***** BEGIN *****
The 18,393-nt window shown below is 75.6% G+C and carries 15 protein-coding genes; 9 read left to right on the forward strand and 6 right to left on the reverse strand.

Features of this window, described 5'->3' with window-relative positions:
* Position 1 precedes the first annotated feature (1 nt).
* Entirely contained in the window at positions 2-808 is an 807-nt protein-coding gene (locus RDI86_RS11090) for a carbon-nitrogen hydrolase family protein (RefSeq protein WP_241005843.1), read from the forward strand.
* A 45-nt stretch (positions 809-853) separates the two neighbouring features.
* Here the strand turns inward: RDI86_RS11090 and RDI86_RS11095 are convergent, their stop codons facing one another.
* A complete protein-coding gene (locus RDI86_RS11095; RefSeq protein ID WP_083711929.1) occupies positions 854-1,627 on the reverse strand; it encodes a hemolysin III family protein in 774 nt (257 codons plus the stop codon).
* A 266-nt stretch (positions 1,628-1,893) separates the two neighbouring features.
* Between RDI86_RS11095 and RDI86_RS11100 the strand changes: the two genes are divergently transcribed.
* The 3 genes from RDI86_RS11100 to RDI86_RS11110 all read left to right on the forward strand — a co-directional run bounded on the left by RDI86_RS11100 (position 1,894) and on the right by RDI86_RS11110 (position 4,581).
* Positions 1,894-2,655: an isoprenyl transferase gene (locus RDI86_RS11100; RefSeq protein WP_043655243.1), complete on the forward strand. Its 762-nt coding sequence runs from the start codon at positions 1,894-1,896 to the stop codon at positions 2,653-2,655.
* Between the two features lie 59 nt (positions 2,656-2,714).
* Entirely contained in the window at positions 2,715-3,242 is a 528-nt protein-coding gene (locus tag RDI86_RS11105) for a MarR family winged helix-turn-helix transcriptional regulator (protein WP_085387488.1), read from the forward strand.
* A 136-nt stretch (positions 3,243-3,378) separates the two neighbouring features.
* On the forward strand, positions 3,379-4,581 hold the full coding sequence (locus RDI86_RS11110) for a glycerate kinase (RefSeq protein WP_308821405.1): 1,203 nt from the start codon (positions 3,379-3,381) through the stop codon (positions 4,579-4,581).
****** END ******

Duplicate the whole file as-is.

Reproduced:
The 18,393-nt window shown below is 75.6% G+C and carries 15 protein-coding genes; 9 read left to right on the forward strand and 6 right to left on the reverse strand.

Features of this window, described 5'->3' with window-relative positions:
* Position 1 precedes the first annotated feature (1 nt).
* Entirely contained in the window at positions 2-808 is an 807-nt protein-coding gene (locus RDI86_RS11090) for a carbon-nitrogen hydrolase family protein (RefSeq protein WP_241005843.1), read from the forward strand.
* A 45-nt stretch (positions 809-853) separates the two neighbouring features.
* Here the strand turns inward: RDI86_RS11090 and RDI86_RS11095 are convergent, their stop codons facing one another.
* A complete protein-coding gene (locus RDI86_RS11095; RefSeq protein ID WP_083711929.1) occupies positions 854-1,627 on the reverse strand; it encodes a hemolysin III family protein in 774 nt (257 codons plus the stop codon).
* A 266-nt stretch (positions 1,628-1,893) separates the two neighbouring features.
* Between RDI86_RS11095 and RDI86_RS11100 the strand changes: the two genes are divergently transcribed.
* The 3 genes from RDI86_RS11100 to RDI86_RS11110 all read left to right on the forward strand — a co-directional run bounded on the left by RDI86_RS11100 (position 1,894) and on the right by RDI86_RS11110 (position 4,581).
* Positions 1,894-2,655: an isoprenyl transferase gene (locus RDI86_RS11100; RefSeq protein WP_043655243.1), complete on the forward strand. Its 762-nt coding sequence runs from the start codon at positions 1,894-1,896 to the stop codon at positions 2,653-2,655.
* Between the two features lie 59 nt (positions 2,656-2,714).
* Entirely contained in the window at positions 2,715-3,242 is a 528-nt protein-coding gene (locus tag RDI86_RS11105) for a MarR family winged helix-turn-helix transcriptional regulator (protein WP_085387488.1), read from the forward strand.
* A 136-nt stretch (positions 3,243-3,378) separates the two neighbouring features.
* On the forward strand, positions 3,379-4,581 hold the full coding sequence (locus RDI86_RS11110) for a glycerate kinase (RefSeq protein WP_308821405.1): 1,203 nt from the start codon (positions 3,379-3,381) through the stop codon (positions 4,579-4,581).